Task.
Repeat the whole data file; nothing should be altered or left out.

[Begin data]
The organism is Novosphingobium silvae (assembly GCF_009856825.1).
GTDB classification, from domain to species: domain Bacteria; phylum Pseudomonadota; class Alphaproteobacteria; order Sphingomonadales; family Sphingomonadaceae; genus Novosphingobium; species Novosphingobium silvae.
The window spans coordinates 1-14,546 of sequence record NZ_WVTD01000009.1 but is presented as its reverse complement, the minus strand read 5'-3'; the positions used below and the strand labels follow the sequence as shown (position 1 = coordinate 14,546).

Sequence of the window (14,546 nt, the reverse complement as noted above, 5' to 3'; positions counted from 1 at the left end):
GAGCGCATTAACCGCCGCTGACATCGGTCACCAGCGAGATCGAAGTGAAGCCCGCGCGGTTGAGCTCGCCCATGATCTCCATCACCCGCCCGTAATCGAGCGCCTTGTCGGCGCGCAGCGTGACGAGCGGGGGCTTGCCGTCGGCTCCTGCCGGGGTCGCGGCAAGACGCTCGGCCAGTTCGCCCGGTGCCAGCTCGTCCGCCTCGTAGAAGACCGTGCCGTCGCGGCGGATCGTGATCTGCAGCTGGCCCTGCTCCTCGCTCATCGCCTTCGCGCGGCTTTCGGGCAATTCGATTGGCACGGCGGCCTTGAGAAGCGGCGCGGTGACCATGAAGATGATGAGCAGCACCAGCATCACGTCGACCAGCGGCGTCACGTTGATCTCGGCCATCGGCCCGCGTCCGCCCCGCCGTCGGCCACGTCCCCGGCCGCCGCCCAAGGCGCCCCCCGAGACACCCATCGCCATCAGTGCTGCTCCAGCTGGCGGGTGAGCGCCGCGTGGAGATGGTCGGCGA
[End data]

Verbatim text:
The organism is Novosphingobium silvae (assembly GCF_009856825.1).
GTDB classification, from domain to species: domain Bacteria; phylum Pseudomonadota; class Alphaproteobacteria; order Sphingomonadales; family Sphingomonadaceae; genus Novosphingobium; species Novosphingobium silvae.
The window spans coordinates 1-14,546 of sequence record NZ_WVTD01000009.1 but is presented as its reverse complement, the minus strand read 5'-3'; the positions used below and the strand labels follow the sequence as shown (position 1 = coordinate 14,546).

Sequence of the window (14,546 nt, the reverse complement as noted above, 5' to 3'; positions counted from 1 at the left end):
GAGCGCATTAACCGCCGCTGACATCGGTCACCAGCGAGATCGAAGTGAAGCCCGCGCGGTTGAGCTCGCCCATGATCTCCATCACCCGCCCGTAATCGAGCGCCTTGTCGGCGCGCAGCGTGACGAGCGGGGGCTTGCCGTCGGCTCCTGCCGGGGTCGCGGCAAGACGCTCGGCCAGTTCGCCCGGTGCCAGCTCGTCCGCCTCGTAGAAGACCGTGCCGTCGCGGCGGATCGTGATCTGCAGCTGGCCCTGCTCCTCGCTCATCGCCTTCGCGCGGCTTTCGGGCAATTCGATTGGCACGGCGGCCTTGAGAAGCGGCGCGGTGACCATGAAGATGATGAGCAGCACCAGCATCACGTCGACCAGCGGCGTCACGTTGATCTCGGCCATCGGCCCGCGTCCGCCCCGCCGTCGGCCACGTCCCCGGCCGCCGCCCAAGGCGCCCCCCGAGACACCCATCGCCATCAGTGCTGCTCCAGCTGGCGGGTGAGCGCCGCGTGGAGATGGTCGGCGA